Were INA Men Deserters and Oath Breakers? No! Here’s the True Story


Ever since the British established their supremacy, there were revolts time and again across the country. There have been many unrecorded incidents of martyrdom; hence, it is impossible to count the exact figures. Millions attained martyrdom, while names of counted few are glorified in our history books. And we are made to believe that Mahatma Gandhi got us freedom through non-violence. As the narrative as been set in favor of Gandhi, lakhs of other freedom fighters are ignored.


What ultimately led the British hurriedly leave India? British archival records, as presented and quoted by Maj Gen GD Bakshi in two of his books, Bose: The Indian Samurai and BOSE or GANDHI : Who Got India Her Freedom?, reveal that the British left India because of Netaji and the INA trials. In the words of Clement Richard Attlee, who was the British Prime Minister from 1945 and 1951 and who signed off on the decision to grant Independence to India, Gandhi’s role in India’s freedom movement was ‘M-I-N-M-M-A-L’.

Azad Hind Govt news clip

A 1943 Kuala Lumpur news report on the formation of the Azad Hind Govt. by Netaji Bose. Courtesy: Son of a soldier in Azad Hind Fauz

Why were INA men termed deserters and oath breakers by a particular section of Indians? Netaji Bose established the Provisional Government of Free India, i.e. Azad Hind Govt. in Singapore on 21 October 1943. Its army was the Azad Hind Fauj. It was recognized by 11 countries including Russia. Azad Hind Fauz declared war against Great Britain and duly sworn in the men of the INA a new Oath of Loyalty. So INA men were termed deserters and oath breakers because they were loyal to the INA Oath and not the British?


According to an India Today report titled “Netaji’s declassified files trigger ‘War Criminal’ row, show Nehru in bad light”, as quoted here – “Among the 100 classified Netaji Subhas Chandra Bose files released by Prime Minister Narendra Modi on the freedom fighter’s 119th birth anniversary is one file that examines a question about whether the patriot, who raised an army to fight the British, was ever a war criminal….The theory that Netaji had been declared a war criminal surfaced once again during the Khosla Commission of Inquiry in 1971 that probed the disappearance of the freedom` fighter. One important deposition was one of Shyam Lal Jain, Pandit Nehru’s stenographer, who claimed to have taken down a dictation from Nehru in December 1945. Jain claimed that the letter was addressed to then British Prime Minister Clement Atlee. The deposition of Shyam Lal Jain finds mention in the declassified file ‘Disappearance/Death of Netaji Subhas Chandra Bose 915/11/C/6/96-Pol’ from the Prime Minister’s Office. This file encloses a 10-page explanatory note on Netaji by author Pradip Bose, in which the reproduces Jain’s recollection of the letter that Nehru purportedly wrote to Atlee. ‘I understand from a reliable source that Subhas Chandra Bose, your war criminal, has been allowed to enter Russian territory by Stalin. This is clear treachery and a betrayal of faith by the Russians. As Russia has been an ally of the British-Americans, it should not have been done. Please take note of it and do as you consider proper and fit.’” In this report, Nehru’s letter terming Subhas Chandra Bose as ‘war criminal’ raises questions as to how an Indian can consider a fellow Indian fighting for the country’s independence as ‘war criminal’. This proves Nehru was a British stooge.


In between November 1945 and May 1946, the British held 10 court-martial trials of soldiers of the INA at Red Fort. A number of officers of the Azad Hind Fauz were considered guilty. Most of the soldiers who were tried were British prisoners of War who joined Netaji’s INA. The joint court-martial of Colonel Prem Sahgal, Colonel Gurbaksh Singh Dhillon, and Major General Shah Nawaz Khan, who were officers in the British Indian Army and taken as prisoners of war, and who joined the INA, drew sympathy from Indian soldiers posted in the British Army. The British charged them for ‘waging war against the King-Emperor’. There was huge outcry and unrest amid the Indian troops. The outrage led the British reduce the charges against the guilty.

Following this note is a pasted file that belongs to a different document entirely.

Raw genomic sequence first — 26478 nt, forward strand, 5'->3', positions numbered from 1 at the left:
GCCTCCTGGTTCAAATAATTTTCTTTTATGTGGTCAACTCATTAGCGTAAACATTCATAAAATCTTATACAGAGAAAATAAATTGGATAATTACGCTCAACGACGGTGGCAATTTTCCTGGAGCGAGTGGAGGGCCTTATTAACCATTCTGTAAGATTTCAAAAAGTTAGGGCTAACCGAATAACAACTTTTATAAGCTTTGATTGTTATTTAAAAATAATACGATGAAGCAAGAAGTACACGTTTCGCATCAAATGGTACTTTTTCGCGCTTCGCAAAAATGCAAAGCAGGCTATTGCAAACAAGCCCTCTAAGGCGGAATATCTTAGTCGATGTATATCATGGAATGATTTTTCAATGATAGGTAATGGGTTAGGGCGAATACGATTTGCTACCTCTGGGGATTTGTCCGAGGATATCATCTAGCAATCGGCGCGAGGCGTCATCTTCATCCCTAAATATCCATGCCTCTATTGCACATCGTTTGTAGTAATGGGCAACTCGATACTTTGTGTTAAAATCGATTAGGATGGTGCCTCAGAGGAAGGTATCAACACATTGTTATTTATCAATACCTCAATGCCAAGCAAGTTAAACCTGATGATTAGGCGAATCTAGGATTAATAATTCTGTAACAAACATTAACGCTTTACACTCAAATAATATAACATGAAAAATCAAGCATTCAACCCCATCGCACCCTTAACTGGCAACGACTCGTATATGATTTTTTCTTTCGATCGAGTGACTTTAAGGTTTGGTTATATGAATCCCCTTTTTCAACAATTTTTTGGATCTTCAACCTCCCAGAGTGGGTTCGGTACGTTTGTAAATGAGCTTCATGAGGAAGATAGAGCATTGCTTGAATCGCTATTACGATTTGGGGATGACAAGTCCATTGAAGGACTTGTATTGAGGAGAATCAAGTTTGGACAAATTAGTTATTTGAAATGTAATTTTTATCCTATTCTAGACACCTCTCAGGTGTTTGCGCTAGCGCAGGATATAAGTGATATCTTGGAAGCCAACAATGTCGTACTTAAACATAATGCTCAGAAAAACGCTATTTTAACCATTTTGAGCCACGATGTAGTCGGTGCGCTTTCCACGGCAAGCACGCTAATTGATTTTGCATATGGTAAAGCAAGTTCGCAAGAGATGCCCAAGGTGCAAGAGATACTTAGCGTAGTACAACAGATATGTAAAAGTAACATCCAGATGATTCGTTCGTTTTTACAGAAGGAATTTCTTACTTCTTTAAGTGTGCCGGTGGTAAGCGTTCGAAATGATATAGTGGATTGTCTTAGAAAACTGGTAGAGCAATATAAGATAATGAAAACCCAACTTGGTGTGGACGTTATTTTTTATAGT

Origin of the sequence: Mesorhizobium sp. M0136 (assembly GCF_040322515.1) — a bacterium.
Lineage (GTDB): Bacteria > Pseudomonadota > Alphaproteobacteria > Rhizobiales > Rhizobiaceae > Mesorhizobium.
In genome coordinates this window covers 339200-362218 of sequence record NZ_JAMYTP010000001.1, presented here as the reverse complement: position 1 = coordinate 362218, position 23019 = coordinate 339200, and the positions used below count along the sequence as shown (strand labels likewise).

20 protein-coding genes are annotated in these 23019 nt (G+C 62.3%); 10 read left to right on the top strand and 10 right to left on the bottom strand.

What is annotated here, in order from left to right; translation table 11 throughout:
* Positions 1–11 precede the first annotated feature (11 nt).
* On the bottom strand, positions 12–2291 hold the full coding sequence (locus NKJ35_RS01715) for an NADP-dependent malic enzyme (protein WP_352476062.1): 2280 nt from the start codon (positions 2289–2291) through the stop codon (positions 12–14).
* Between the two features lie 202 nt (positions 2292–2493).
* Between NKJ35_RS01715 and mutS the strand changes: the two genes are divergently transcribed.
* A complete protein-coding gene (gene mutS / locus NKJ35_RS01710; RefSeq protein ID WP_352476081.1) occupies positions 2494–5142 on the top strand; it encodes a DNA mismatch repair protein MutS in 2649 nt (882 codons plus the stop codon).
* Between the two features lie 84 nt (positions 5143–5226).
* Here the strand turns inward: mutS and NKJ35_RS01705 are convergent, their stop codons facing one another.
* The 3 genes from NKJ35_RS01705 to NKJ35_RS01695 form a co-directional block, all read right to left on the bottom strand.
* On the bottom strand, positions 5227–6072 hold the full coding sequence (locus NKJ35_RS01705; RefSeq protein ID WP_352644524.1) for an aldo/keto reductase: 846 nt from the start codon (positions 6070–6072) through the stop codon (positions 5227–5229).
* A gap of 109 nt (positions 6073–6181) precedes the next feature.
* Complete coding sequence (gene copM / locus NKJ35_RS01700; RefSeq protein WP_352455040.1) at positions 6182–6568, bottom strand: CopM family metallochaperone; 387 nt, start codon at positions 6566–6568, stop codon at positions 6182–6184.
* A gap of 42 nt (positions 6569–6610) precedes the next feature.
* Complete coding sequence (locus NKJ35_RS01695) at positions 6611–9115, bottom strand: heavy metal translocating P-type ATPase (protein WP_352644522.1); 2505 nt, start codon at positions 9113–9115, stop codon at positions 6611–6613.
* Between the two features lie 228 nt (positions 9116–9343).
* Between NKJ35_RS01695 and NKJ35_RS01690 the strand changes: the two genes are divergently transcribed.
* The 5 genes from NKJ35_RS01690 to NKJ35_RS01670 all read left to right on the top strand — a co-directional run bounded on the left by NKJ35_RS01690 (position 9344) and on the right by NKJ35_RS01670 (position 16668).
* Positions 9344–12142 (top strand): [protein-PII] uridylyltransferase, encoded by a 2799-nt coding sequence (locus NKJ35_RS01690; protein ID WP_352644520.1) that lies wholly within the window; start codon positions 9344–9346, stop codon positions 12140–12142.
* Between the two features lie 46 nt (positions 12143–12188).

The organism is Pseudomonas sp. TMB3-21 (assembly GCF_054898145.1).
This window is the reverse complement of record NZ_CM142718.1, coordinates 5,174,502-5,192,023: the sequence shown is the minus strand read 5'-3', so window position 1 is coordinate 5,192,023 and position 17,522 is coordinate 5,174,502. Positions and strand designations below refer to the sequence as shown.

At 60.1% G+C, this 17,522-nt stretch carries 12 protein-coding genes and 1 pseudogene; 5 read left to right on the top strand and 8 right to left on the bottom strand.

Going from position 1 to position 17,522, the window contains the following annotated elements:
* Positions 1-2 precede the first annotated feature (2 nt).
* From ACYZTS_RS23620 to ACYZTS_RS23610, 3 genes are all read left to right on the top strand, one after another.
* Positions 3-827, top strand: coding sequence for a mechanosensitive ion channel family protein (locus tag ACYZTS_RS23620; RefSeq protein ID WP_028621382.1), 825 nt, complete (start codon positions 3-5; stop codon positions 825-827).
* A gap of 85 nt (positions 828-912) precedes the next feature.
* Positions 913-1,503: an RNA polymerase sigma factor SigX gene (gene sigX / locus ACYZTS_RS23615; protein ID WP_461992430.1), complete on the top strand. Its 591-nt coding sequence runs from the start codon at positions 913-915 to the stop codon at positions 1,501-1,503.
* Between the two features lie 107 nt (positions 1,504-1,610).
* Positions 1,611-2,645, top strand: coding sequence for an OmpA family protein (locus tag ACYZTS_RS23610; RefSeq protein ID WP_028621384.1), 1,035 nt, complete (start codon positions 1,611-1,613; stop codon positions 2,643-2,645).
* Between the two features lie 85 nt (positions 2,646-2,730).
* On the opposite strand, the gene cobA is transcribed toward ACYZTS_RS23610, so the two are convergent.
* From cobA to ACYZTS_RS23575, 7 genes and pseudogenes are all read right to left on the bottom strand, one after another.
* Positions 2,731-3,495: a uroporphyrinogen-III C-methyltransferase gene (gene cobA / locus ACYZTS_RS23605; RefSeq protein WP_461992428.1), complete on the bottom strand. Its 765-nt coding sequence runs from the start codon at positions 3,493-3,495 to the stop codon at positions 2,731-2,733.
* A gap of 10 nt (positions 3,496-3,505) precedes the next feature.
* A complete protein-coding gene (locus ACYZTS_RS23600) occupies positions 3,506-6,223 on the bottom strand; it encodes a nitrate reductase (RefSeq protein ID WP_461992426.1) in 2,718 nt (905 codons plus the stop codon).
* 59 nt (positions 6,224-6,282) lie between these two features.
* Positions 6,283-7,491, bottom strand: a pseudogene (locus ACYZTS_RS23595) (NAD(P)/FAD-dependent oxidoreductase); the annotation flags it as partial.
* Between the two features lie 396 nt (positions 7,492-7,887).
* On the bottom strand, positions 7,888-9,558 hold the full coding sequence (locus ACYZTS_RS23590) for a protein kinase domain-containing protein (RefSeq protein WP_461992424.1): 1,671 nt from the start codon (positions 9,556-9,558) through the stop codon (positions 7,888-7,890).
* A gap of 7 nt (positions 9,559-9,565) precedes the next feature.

INA Trials

INA Trials news; Image courtesy: Twitter

Is it because the INA men waged War against the British King-Emperor that they were termed deserters and oath breakers? Is it because of this that they were declared war criminals on record even after Independence? Is it because of this that they were not taken back to the Indian Army at the advice of Nehru, who was further advised by Lord Mountbatten? This action of Nehru govt. led to many surviving INA veterans live and die in penury and obscurity after Independence. There are only a few surviving INA veterans. Maj Gen GD Bakshi has been demanding the Govt that the handful of surviving INA veterans be brought to Rajpath on Republic Day parade so that they get their due honor.


In the words of Maj Gen GD Bakshi in this regard, “This issue was put to the legal test in the INA trials when these officers and men were charged with Waging war against the king and breaking their Oath. These charges could not stand legal scrutiny. Let me explain. The Azad hind Govt had been duly established by Law – had been recognised by 11 Countries and had declared war on great Britain. The soldiers of INA had sworn an Oath to Azad Hind govt and their own country. That oath superseded his oath to an illegal colonial govt.”


“Are you telling me that all our Officers who had taken the oath to the British were still required to be loyal to the British even after 1947? Why were the Japanese the enemy? They were helping us get freedom. My enemy’s enemy is my friend is Chanakya Niti. Before you show such great loyalty to the Brtish please read how they callously and deliberately let 4 Million Indians starve to death in Bengal while grain was shipped to their Soldiers. That amounted to Genocide and it wasn’t the only famine in British india. You still want to bootlick the Brits as many of our predecessors did – that’s your choice. But please immigrate to Britain before you do that. Not on Indian Soil please – we have surfeit of traitors.”